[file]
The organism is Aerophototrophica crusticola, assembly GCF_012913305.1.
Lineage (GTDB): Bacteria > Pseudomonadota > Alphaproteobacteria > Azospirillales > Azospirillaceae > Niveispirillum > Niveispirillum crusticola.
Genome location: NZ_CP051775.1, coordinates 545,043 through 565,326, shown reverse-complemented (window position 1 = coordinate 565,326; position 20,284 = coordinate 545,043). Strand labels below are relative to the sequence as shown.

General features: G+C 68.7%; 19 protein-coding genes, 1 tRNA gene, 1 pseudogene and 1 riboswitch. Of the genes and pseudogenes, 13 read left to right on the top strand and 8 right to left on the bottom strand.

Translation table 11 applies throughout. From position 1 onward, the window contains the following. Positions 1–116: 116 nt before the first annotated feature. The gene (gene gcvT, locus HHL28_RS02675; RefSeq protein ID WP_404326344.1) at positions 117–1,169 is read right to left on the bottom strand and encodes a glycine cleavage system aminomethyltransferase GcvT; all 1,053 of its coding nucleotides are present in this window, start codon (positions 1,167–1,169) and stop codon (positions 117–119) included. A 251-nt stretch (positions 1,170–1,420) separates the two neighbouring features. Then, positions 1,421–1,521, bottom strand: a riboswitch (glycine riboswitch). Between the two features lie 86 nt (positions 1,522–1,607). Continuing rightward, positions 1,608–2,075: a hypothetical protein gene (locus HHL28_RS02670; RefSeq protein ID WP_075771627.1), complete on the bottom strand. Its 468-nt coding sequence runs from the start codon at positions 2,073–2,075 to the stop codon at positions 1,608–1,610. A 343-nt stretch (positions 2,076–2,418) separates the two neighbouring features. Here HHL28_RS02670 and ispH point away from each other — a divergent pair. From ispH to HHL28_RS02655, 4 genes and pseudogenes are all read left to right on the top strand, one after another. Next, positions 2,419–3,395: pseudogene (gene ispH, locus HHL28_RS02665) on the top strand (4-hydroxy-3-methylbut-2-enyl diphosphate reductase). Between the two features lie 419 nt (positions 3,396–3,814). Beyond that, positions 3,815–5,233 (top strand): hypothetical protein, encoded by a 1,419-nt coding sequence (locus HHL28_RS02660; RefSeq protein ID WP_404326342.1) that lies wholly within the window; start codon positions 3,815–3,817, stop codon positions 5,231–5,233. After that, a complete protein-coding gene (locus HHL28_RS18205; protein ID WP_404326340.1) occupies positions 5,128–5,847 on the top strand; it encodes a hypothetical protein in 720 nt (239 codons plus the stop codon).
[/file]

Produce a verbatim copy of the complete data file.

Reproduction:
The organism is Aerophototrophica crusticola, assembly GCF_012913305.1.
Lineage (GTDB): Bacteria > Pseudomonadota > Alphaproteobacteria > Azospirillales > Azospirillaceae > Niveispirillum > Niveispirillum crusticola.
Genome location: NZ_CP051775.1, coordinates 545,043 through 565,326, shown reverse-complemented (window position 1 = coordinate 565,326; position 20,284 = coordinate 545,043). Strand labels below are relative to the sequence as shown.

General features: G+C 68.7%; 19 protein-coding genes, 1 tRNA gene, 1 pseudogene and 1 riboswitch. Of the genes and pseudogenes, 13 read left to right on the top strand and 8 right to left on the bottom strand.

Translation table 11 applies throughout. From position 1 onward, the window contains the following. Positions 1–116: 116 nt before the first annotated feature. The gene (gene gcvT, locus HHL28_RS02675; RefSeq protein ID WP_404326344.1) at positions 117–1,169 is read right to left on the bottom strand and encodes a glycine cleavage system aminomethyltransferase GcvT; all 1,053 of its coding nucleotides are present in this window, start codon (positions 1,167–1,169) and stop codon (positions 117–119) included. A 251-nt stretch (positions 1,170–1,420) separates the two neighbouring features. Then, positions 1,421–1,521, bottom strand: a riboswitch (glycine riboswitch). Between the two features lie 86 nt (positions 1,522–1,607). Continuing rightward, positions 1,608–2,075: a hypothetical protein gene (locus HHL28_RS02670; RefSeq protein ID WP_075771627.1), complete on the bottom strand. Its 468-nt coding sequence runs from the start codon at positions 2,073–2,075 to the stop codon at positions 1,608–1,610. A 343-nt stretch (positions 2,076–2,418) separates the two neighbouring features. Here HHL28_RS02670 and ispH point away from each other — a divergent pair. From ispH to HHL28_RS02655, 4 genes and pseudogenes are all read left to right on the top strand, one after another. Next, positions 2,419–3,395: pseudogene (gene ispH, locus HHL28_RS02665) on the top strand (4-hydroxy-3-methylbut-2-enyl diphosphate reductase). Between the two features lie 419 nt (positions 3,396–3,814). Beyond that, positions 3,815–5,233 (top strand): hypothetical protein, encoded by a 1,419-nt coding sequence (locus HHL28_RS02660; RefSeq protein ID WP_404326342.1) that lies wholly within the window; start codon positions 3,815–3,817, stop codon positions 5,231–5,233. After that, a complete protein-coding gene (locus HHL28_RS18205; protein ID WP_404326340.1) occupies positions 5,128–5,847 on the top strand; it encodes a hypothetical protein in 720 nt (239 codons plus the stop codon).